“Whether it’s habitat, the views, the geological features. Each one really offers something unique,” he says, adding that the latest round of buying conservation land is not yet complete. “We have several properties on the list. Each acquisition is very time-consuming and has its own challenges. We’re still making our way down the list right now. Literally.”
Dix, the realtor, says that the new conservation land represents the best of how the money should be used.
“This is pure. This is big. This is cheap,” she says. “We bought it when property values were very low. … It could been worth a lot more money in different economic times.”
In 2002, as a large Dishman park stretching six miles from the Valley to the Palouse became realistic, the notion of a “Dream Trail” was conceived.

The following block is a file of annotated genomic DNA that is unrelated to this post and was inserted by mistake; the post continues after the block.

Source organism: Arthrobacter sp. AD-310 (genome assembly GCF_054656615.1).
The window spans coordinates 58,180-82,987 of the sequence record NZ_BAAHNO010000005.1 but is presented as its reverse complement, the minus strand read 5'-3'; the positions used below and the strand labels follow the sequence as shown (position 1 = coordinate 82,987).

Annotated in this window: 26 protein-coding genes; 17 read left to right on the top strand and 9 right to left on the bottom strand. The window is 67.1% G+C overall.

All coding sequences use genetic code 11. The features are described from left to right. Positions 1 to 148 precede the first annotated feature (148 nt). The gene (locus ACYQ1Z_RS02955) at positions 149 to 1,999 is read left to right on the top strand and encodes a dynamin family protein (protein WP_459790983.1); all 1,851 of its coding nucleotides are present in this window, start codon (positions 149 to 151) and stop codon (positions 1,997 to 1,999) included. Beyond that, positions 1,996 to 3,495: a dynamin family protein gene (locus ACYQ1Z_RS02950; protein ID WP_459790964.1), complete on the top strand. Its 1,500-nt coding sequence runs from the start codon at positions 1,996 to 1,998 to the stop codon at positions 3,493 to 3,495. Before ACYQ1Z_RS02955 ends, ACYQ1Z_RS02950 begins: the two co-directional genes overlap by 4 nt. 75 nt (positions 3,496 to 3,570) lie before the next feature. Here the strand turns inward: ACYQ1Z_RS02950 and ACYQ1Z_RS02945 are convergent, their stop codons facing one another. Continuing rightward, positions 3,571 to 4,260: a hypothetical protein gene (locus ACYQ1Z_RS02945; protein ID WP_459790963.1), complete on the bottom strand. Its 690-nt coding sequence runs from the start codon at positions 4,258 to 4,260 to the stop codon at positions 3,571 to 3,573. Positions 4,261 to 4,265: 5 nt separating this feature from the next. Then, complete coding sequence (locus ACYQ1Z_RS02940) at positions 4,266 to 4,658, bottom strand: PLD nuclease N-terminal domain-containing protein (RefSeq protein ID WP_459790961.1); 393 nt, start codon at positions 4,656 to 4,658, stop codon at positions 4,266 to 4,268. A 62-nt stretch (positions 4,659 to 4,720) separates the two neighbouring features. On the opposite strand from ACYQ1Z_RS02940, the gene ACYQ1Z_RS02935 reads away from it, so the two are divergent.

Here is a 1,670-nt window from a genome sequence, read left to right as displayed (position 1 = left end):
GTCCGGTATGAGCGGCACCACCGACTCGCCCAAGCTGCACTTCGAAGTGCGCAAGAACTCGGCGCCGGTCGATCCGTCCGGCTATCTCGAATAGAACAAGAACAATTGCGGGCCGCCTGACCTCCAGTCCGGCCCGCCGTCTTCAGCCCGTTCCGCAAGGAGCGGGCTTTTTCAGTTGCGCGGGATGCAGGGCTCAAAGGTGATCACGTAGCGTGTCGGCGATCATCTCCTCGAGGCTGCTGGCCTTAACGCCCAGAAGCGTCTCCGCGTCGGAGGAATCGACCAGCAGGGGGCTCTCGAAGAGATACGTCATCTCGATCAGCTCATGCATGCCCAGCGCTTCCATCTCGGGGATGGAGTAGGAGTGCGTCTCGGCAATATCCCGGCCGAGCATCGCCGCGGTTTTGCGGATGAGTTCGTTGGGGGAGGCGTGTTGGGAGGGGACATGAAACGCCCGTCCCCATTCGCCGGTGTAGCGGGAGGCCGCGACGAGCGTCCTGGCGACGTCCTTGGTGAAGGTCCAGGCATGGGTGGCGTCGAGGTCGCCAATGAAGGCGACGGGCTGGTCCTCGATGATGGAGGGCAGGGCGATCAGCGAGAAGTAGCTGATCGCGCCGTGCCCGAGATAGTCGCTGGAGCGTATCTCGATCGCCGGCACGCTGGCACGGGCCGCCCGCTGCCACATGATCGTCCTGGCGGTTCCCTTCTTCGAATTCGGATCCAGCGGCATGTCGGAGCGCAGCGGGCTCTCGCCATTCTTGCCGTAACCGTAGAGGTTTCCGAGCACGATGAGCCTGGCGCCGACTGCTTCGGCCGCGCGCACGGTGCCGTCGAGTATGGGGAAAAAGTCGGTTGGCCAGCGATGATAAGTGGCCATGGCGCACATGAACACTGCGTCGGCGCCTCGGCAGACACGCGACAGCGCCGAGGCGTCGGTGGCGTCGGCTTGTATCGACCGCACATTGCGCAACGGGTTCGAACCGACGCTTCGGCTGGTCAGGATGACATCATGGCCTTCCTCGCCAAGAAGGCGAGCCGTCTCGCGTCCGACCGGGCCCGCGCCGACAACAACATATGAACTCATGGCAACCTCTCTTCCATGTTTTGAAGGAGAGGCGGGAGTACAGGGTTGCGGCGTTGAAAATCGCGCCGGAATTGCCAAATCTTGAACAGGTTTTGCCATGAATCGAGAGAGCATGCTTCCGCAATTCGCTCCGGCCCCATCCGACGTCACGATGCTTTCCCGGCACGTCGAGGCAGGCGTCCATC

Before the recent land purchase, the trail seemed pretty far off. Most of the land was private, and the only designated natural land between the north and south extremities was a 150-foot-wide wildlife corridor.
The recent purchase places a piece right in the middle of the puzzle, and the “Dream Trail” suddenly looks more like reality.
There are upwards of 20 property owners who have land that could feasibly be part of the park. But as few as eight properties are needed to complete the trail.
“Let me just say that we know all the property owners … and some of them are very sensitive to having discussion about their property,” Lambert says. “I would say that I’m optimistic at some point, in the long run, of having some sort of trail that connects.”
“Twenty years,” Lambert replies.
“Five years,” Dix says. “No, two years. … You see, he’s the pessimist. I’m the optimist. Two years.”